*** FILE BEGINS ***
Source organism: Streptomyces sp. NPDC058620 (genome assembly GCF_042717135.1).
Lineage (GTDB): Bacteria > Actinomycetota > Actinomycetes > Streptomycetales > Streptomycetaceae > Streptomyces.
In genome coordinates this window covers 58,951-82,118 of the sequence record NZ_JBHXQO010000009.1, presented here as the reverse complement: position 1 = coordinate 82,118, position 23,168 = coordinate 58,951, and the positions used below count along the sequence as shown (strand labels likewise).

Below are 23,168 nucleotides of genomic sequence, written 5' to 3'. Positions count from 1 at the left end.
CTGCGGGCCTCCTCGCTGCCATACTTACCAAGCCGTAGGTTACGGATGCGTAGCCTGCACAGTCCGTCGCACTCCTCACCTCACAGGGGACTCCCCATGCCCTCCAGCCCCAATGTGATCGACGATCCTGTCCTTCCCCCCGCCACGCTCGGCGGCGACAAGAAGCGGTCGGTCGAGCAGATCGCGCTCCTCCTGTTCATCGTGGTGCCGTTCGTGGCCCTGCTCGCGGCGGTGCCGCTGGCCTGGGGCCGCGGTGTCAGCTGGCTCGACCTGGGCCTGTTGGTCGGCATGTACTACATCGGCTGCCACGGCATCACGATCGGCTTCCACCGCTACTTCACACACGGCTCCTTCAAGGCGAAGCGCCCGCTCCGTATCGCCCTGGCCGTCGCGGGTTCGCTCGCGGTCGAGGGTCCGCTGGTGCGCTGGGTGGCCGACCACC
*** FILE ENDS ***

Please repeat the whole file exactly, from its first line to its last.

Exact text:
Source organism: Streptomyces sp. NPDC058620 (genome assembly GCF_042717135.1).
Lineage (GTDB): Bacteria > Actinomycetota > Actinomycetes > Streptomycetales > Streptomycetaceae > Streptomyces.
In genome coordinates this window covers 58,951-82,118 of the sequence record NZ_JBHXQO010000009.1, presented here as the reverse complement: position 1 = coordinate 82,118, position 23,168 = coordinate 58,951, and the positions used below count along the sequence as shown (strand labels likewise).

Below are 23,168 nucleotides of genomic sequence, written 5' to 3'. Positions count from 1 at the left end.
CTGCGGGCCTCCTCGCTGCCATACTTACCAAGCCGTAGGTTACGGATGCGTAGCCTGCACAGTCCGTCGCACTCCTCACCTCACAGGGGACTCCCCATGCCCTCCAGCCCCAATGTGATCGACGATCCTGTCCTTCCCCCCGCCACGCTCGGCGGCGACAAGAAGCGGTCGGTCGAGCAGATCGCGCTCCTCCTGTTCATCGTGGTGCCGTTCGTGGCCCTGCTCGCGGCGGTGCCGCTGGCCTGGGGCCGCGGTGTCAGCTGGCTCGACCTGGGCCTGTTGGTCGGCATGTACTACATCGGCTGCCACGGCATCACGATCGGCTTCCACCGCTACTTCACACACGGCTCCTTCAAGGCGAAGCGCCCGCTCCGTATCGCCCTGGCCGTCGCGGGTTCGCTCGCGGTCGAGGGTCCGCTGGTGCGCTGGGTGGCCGACCACC